Posted by Jesse January 31st, 2010 at 04:00pm In SNL
Jon Hamm’s first gig hosting Saturday Night Live, around this time last year, was held in almost weirdly high regard. It was a decent episode, to be sure, but I feel like most of the appreciation stems from (a.) general Mad Men love, (b.) the fact that January Jones made him look even better in retrospect, and (c.) the hilarious ad for “Jon Hamm’s John Ham.” But as with Justin Timberlake, who hosted a completely mediocre episode that was inexplicably well-liked, only to come back and host a second episode that was nearly as good as everyone thought the first one was, Hamm made a triumphant return to the SNL stage this week, backed by some of the season’s best material.
I was afraid that Hamm’s quick return would mean a lot of clumsy rehashing of what worked about last year’s episode (or maybe even what didn’t), but the writers found an excellent way of sorta-reprising “Jon Hamm’s John Hamm” with “Hamm & Buble,” a pork-and-champagne-themed restaurant based on Hamm’s creepily insistent mispronunciation of musical guest Michael Buble’s name.
Throughout, the show played up Hamm’s capacity for well-dressed menace and/or sleaze, as in an unusually excellent monologue showing clips from his pre-Mad Men career, including a hilarious reference to Martin Lawrence’s ill-fated monologue from some fifteen years ago. I have to give it to Hamm: something about his dashing good looks seems to inspire the writers; they even attempted a second political sketch after the characteristically limp opener about the State of the Union address. The Hamm-assisted riff on newly elected Massachusetts senator-hunk Scott Brown was probably the most inventive political sketch they’ve done since The Rock Obama.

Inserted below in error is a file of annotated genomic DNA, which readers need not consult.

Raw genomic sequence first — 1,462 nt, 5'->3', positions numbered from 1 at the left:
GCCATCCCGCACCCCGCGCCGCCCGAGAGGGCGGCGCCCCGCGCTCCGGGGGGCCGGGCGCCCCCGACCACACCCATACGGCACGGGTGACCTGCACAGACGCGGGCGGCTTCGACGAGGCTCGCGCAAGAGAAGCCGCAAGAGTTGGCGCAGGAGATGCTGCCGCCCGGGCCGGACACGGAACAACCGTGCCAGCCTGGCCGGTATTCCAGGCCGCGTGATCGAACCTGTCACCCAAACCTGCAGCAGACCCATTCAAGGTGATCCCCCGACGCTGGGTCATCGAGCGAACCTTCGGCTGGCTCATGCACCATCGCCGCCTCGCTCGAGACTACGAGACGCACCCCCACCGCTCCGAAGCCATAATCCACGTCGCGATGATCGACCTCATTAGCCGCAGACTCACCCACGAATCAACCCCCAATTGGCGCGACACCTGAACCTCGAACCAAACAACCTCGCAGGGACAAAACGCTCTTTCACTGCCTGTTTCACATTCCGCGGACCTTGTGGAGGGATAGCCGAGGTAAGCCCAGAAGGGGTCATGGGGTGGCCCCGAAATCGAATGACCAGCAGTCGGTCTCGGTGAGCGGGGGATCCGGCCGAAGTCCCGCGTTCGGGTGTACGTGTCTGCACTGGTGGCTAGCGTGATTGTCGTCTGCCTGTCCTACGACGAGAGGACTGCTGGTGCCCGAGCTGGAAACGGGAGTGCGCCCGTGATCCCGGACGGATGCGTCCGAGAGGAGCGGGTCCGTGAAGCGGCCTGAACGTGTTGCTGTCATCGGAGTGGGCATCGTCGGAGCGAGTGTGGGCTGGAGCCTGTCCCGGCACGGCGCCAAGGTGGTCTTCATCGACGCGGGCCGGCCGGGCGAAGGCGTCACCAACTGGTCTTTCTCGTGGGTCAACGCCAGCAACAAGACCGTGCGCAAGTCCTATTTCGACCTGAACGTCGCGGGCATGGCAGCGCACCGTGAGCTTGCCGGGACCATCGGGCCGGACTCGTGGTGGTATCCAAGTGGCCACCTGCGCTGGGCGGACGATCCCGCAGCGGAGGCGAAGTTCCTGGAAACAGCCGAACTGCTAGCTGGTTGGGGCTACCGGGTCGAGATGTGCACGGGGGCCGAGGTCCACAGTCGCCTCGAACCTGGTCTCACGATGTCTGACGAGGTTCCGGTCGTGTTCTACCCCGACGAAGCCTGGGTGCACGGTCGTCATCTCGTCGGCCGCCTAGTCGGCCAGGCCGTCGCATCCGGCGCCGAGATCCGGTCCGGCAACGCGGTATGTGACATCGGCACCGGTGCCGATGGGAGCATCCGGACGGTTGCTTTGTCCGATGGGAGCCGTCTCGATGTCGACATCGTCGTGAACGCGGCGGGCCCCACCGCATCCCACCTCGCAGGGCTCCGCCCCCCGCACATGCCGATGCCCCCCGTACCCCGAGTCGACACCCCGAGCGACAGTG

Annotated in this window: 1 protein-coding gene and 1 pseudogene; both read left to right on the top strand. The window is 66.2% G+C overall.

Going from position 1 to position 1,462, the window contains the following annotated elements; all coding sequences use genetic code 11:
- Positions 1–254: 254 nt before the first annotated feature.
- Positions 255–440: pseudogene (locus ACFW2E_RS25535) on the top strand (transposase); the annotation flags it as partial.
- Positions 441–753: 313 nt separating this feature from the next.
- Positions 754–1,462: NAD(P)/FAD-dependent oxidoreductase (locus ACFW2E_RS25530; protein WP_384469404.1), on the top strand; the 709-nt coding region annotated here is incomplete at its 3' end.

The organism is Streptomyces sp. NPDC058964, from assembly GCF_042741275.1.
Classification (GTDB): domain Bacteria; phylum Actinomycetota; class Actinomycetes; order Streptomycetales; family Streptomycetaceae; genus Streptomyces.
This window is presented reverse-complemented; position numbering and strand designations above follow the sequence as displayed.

The show got even better and weirder after a strong Weekend Update. For example:
This is the kind of weird quick-hit sketch the show really nails but doesn’t attempt often enough. Stranger still, the sketch was chased ten or fifteen minutes later by a follow-up:
OK, not as laugh-out-loud hilarious, but put together, these sketches definitely have a Kids in the Hall/The State sort of vibe — that sense of well-earned confidence in what makes the writers laugh, rather than hacky devotion to certain sketch formats or familiar characters.
Though the episode was refreshingly low on those — only “Game Time with Randy and Greg” came back, and though I’d still be happier if they didn’t redo this one, the third time was funnier than the second — it did contain a few terrible bids for new characters. Kristen Wiig practiced a new catchphrase with her “don’t make me sing!” lady, though the combination of old-timey-ness and bizarre dancing cats at the end made it more tolerable than some of her other thin-premise wonders. Fred Armisen, meanwhile, continues to rifle through his drawer of bad-drag characters, this week finding an incompetent court stenographer (although, again, as far as lousy sketches go, this one at least had an amusing touch, in this case an aside from Kenan’s judge about how “no one is good at their jobs”).
Those overlong bum sketches and some uninspired Buble music (apart from his fine sketch singing) kept the episode from A-range territory, but it was probably the funniest 90 minutes SNL has managed so far this year. Hopefully Hamm’s inevitable third go-round will be funnier than Timberlake’s.
Episode Grade: B+